has profoundly influenced the database area and indeed our
work on MonetDB.
Another facet is that predictable array-wise processing
models have been strongly favored in a string of recent CPU
architectural innovations. While the rule “make the common
case fast” was exploited time and time again to design and
construct ever more complex CPUs, the difference in performance efficiency achieved by optimized code and intended
use (e.g., “multimedia applications”) versus nonoptimized
code and nonintended use (e.g., “legacy database applications”) has become very significant. A concrete example is
the evolution of CPUs from executing a single instruction
per clock cycle, to multi-issue CPUs that use deeply pipelined execution; sometimes splitting instructions in more
than 30 dependent stages. Program code that has a high
degree of independence and predictability (multimedia or
matrix calculations) fills the pipelines of modern CPUs perfectly, while code with many dependencies (e.g., traversing a
hash-table or B-tree) with unpredictable if-then-else checks,
leaves many holes in the CPU pipelines, achieving much
2. 1. the memory hierarchy
The main memory of computers consists of dynamic random
access memory (DRAM) chips. While CPU clock-speeds have
been increasing rapidly, DRAM access latency has hardly
improved in the past 20 years. Reading DRAM memory took
1–2 cycles in the early 1980s, currently it can take more than
300 cycles. Since typically one in three program instructions
is a memory load/store, this “memory wall” can in the worst
case reduce efficiency of modern CPUs by two orders of magnitude. Typical system monitoring tools (top, or Windows
Task manager) do not provide insight in this performance
aspect, a 100% busy CPU could be 95% memory stalled.
To hide the high DRAM latency, the memory hierarchy has been extended with cache memories (cf., Figure 1),
typically located on the CPU chip itself. The fundamental
figure 1: hierarchical memory architecture.
78 communications of the acm | dEcEmbEr 2008 | voL. 51 | No. 12
principle of all cache architectures is reference locality, i.e.,
the assumption that at any time the CPU repeatedly accesses
only a limited amount of data that fits in the cache. Only the
first access is “slow,” as the data has to be loaded from main
memory, i.e., a compulsory cache miss. Subsequent accesses
(to the same data or memory addresses) are then “fast” as
the data is then available in the cache. This is called a cache
hit. The fraction of memory accesses that can be fulfilled
from the cache is called cache hit rate.
Cache memories are organized in multiple cascading levels between the main memory and the CPU. They become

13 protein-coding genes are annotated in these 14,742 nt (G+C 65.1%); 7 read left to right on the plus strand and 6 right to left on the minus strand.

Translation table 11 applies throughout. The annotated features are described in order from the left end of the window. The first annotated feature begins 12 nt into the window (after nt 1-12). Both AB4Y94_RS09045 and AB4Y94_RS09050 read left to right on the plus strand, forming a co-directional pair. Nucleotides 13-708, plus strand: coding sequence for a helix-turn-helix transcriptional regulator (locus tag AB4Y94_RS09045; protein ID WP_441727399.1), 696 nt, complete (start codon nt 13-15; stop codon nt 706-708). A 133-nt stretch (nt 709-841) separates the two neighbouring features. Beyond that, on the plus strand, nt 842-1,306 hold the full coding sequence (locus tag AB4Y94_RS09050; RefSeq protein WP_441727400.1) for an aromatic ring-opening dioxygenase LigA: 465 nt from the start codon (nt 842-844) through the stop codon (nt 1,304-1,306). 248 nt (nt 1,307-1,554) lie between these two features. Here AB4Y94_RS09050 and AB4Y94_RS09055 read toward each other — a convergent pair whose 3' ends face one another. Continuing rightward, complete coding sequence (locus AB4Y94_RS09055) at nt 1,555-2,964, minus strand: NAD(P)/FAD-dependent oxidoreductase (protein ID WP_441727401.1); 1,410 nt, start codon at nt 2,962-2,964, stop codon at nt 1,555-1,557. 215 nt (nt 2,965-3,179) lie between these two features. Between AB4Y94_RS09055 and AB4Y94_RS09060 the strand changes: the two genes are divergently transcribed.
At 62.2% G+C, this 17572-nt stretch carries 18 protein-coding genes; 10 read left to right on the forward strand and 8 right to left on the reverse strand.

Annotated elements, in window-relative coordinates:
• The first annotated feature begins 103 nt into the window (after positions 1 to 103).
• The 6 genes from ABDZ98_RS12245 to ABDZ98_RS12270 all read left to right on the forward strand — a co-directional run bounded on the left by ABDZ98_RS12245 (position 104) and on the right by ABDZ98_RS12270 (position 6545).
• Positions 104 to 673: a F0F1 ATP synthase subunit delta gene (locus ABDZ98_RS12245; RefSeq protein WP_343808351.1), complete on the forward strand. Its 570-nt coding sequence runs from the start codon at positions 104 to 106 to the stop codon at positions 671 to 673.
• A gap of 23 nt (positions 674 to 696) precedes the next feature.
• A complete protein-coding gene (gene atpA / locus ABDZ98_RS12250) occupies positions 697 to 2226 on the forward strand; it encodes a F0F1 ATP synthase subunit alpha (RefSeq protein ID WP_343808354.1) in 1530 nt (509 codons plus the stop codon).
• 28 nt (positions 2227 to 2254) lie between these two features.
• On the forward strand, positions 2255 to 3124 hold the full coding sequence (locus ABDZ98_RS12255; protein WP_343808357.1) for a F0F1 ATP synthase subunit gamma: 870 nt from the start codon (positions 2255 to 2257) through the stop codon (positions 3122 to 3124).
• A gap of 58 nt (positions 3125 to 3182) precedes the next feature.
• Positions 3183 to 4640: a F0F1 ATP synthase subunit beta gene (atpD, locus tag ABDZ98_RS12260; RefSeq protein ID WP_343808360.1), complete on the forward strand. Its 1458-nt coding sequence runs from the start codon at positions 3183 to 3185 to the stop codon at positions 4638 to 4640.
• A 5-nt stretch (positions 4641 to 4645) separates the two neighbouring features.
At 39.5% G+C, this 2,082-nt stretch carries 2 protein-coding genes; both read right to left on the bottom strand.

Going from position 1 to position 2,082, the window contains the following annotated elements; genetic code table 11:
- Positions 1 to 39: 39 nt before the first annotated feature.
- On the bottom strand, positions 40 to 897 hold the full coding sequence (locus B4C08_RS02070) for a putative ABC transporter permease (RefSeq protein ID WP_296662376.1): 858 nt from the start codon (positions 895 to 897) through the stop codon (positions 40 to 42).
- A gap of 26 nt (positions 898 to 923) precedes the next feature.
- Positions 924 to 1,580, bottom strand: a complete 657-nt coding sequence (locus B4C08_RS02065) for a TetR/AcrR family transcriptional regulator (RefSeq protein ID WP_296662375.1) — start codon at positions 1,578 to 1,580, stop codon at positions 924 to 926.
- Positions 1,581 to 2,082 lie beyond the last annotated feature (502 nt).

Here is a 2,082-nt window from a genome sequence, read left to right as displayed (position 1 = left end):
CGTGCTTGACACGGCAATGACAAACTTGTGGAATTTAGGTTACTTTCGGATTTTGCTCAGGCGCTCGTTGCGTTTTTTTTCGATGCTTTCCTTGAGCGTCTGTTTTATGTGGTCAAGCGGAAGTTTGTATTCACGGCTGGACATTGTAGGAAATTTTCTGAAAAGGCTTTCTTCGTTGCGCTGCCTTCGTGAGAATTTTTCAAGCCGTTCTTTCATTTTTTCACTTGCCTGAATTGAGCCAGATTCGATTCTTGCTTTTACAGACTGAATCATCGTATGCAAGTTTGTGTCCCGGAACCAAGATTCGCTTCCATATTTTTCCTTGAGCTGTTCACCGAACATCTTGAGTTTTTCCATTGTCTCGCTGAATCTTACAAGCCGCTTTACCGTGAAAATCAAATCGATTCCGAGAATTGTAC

faster, but smaller, the closer they are to the CPU. In the
remainder we assume a typical system with two cache levels
(L1 and L2). However, the discussion can easily be generalized to an arbitrary number of cascading cache levels in a
In practice, cache memories keep not only the most
recently accessed data, but also the instructions that are currently being executed. Therefore, almost all systems nowadays implement two separate L1 caches, a read-only one for
instructions and a read-write one for data. The L2 cache,
however, is usually a single “unified” read-write cache used
for both instructions and data.
A number of fundamental characteristics and parameters
of cache memories are relevant for the sequel:
capacity (C). A cache’s capacity defines its total size in bytes.
Typical cache sizes range from 32KB to 4MB.
line size (Z). Caches are organized in cache lines, which represent the smallest unit of transfer between adjacent cache
levels. Whenever a cache miss occurs, a complete cache line
(i.e., multiple consecutive words) is loaded from the next
cache level or from main memory, transferring all bits in the
cache line in parallel over a wide bus. This exploits spatial
locality, increasing the chances of cache hits for future references to data that is “close to” the reference that caused a
cache miss. The typical cache-line size is 64 bytes.
associativity (A). An A-way set associative cache allows loading a line into one of A different positions. If A > 1, some
cache replacement policy chooses one from the A candidates.
Least recently used (LRU) is the most common replacement
algorithm. In case A = 1, the cache is called directly mapped.
This organization causes the least (virtually no) overhead in
determining the cache-line candidate. However, it also offers
the least flexibility and may cause a lot of so-called conflict
misses. The other extreme case is fully associative caches.
Here, each memory address can be loaded to any line in the
cache (A = #). This avoids conflict misses, and only so-called
capacity misses occur as the cache capacity gets exceeded.
However, determining the cache-line candidate in this strategy causes a relatively high overhead that increases with
the cache size. Hence, it is feasible only for smaller caches.
Current PCs and workstations typically implement two- to
eight-way set associative caches.
latency (l) is the time span from issuing a data access
until the result is available in the CPU. Accessing data that
is already available in the L1 cache causes L1 access latency
(l ), which is typically rather small ( 1 or 2 CPU cycles). In
case the requested data is not found in L1, an L1 miss occurs,
additionally delaying the data access by L2 access latency (l )